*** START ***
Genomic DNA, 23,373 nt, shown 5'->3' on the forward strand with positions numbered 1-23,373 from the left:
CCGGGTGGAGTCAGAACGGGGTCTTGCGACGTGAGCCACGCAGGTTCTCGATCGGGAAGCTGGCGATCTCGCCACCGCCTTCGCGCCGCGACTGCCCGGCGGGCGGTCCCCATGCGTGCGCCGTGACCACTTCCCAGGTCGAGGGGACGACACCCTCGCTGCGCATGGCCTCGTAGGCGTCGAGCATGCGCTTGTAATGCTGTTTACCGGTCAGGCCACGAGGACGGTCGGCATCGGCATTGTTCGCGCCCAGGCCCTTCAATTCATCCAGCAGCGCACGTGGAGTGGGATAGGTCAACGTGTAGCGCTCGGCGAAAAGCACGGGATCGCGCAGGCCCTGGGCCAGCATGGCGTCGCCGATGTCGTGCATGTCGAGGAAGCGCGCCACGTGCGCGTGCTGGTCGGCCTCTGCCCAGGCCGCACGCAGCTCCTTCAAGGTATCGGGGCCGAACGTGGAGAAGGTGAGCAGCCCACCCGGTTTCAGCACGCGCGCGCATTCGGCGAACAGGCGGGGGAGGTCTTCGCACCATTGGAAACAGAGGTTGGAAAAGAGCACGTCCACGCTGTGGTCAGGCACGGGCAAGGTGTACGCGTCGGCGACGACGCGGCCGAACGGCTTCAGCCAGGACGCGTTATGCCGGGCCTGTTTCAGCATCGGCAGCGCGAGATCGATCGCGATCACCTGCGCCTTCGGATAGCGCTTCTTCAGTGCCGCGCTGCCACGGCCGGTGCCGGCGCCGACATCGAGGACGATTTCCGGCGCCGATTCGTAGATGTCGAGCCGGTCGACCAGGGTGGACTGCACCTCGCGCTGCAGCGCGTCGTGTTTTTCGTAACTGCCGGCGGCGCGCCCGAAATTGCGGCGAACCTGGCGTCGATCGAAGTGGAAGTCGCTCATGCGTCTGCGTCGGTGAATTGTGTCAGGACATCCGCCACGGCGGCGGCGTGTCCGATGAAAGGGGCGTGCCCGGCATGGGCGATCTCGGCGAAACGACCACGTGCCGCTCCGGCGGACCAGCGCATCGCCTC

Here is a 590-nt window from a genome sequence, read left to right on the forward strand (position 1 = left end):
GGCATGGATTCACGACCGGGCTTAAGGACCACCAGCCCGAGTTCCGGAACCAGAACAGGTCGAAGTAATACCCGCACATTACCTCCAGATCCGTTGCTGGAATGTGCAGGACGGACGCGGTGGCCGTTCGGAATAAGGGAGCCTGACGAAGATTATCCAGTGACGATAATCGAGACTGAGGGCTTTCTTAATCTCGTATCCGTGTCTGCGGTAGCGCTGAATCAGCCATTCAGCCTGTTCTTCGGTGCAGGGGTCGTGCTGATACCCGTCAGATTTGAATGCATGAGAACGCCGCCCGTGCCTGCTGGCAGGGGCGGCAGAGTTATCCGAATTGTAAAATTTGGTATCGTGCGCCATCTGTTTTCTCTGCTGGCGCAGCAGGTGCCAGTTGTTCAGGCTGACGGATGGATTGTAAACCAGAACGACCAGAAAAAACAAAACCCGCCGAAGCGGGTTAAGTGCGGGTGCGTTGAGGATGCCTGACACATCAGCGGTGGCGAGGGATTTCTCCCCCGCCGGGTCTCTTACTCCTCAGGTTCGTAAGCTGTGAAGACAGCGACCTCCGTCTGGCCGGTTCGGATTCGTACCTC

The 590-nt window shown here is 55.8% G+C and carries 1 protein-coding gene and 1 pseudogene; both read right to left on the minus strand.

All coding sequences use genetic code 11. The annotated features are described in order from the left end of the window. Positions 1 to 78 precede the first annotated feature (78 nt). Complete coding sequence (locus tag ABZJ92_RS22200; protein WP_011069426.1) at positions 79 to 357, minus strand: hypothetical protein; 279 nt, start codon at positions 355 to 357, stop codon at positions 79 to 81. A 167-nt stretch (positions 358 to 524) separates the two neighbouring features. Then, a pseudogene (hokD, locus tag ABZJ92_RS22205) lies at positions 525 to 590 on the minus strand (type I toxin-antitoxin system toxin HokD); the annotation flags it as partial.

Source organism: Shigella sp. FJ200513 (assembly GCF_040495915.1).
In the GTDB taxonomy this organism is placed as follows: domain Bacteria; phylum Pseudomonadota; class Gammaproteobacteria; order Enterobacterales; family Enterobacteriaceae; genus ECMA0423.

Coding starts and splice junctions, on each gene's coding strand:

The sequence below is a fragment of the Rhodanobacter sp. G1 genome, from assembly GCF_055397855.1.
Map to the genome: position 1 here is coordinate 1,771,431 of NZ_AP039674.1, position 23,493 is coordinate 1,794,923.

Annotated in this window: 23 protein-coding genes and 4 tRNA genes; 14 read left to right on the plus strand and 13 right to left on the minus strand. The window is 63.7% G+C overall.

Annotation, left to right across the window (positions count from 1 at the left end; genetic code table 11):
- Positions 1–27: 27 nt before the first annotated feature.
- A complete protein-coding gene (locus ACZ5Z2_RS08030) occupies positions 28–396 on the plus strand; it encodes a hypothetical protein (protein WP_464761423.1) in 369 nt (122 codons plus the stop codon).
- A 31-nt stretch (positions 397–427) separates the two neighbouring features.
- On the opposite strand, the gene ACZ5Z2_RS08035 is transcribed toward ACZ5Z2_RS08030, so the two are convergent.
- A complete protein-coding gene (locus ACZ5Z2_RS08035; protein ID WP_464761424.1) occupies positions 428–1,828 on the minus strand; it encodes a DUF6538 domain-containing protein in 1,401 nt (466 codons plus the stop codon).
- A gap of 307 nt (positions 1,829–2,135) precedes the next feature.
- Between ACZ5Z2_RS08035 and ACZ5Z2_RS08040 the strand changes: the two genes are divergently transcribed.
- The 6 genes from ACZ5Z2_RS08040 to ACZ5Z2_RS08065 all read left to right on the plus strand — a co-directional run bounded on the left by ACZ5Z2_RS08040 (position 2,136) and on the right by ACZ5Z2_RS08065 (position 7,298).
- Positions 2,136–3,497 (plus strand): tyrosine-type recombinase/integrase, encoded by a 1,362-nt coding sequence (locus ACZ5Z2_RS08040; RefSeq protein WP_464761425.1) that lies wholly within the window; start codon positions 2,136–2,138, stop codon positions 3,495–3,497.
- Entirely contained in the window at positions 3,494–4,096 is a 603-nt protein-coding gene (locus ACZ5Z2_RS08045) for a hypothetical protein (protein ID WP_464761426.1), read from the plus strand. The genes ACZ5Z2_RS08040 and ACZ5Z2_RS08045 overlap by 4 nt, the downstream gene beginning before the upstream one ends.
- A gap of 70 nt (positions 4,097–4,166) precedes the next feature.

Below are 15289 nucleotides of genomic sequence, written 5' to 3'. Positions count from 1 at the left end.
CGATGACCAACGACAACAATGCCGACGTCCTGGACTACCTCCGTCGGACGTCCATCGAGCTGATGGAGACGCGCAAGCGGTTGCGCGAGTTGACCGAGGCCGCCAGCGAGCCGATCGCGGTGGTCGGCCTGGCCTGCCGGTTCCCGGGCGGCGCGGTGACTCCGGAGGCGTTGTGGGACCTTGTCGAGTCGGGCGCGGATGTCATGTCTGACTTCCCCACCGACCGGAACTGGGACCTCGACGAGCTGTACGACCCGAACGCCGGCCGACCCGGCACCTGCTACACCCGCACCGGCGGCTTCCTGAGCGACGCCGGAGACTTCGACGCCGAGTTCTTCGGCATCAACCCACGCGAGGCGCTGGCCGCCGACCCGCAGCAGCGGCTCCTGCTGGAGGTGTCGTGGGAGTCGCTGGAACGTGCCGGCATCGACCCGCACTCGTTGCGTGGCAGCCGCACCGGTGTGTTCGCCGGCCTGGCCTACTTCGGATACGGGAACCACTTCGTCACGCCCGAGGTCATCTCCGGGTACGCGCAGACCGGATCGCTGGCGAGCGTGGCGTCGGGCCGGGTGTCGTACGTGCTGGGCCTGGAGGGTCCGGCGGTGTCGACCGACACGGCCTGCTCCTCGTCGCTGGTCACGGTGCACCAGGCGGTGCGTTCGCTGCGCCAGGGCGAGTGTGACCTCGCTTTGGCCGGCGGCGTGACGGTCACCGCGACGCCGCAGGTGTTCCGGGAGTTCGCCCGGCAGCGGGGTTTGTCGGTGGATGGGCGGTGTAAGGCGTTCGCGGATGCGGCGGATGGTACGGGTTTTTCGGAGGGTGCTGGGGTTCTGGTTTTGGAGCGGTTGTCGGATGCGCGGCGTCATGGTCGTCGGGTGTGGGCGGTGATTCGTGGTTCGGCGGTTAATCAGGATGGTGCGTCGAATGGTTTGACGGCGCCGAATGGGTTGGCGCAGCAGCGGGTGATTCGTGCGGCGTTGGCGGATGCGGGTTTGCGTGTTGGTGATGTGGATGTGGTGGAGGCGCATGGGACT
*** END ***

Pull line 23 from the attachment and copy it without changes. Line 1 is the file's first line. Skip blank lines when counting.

- Entirely contained in the window at positions 3,494–4,096 is a 603-nt protein-coding gene (locus ACZ5Z2_RS08045) for a hypothetical protein (protein ID WP_464761426.1), read from the plus strand. The genes ACZ5Z2_RS08040 and ACZ5Z2_RS08045 overlap by 4 nt, the downstream gene beginning before the upstream one ends.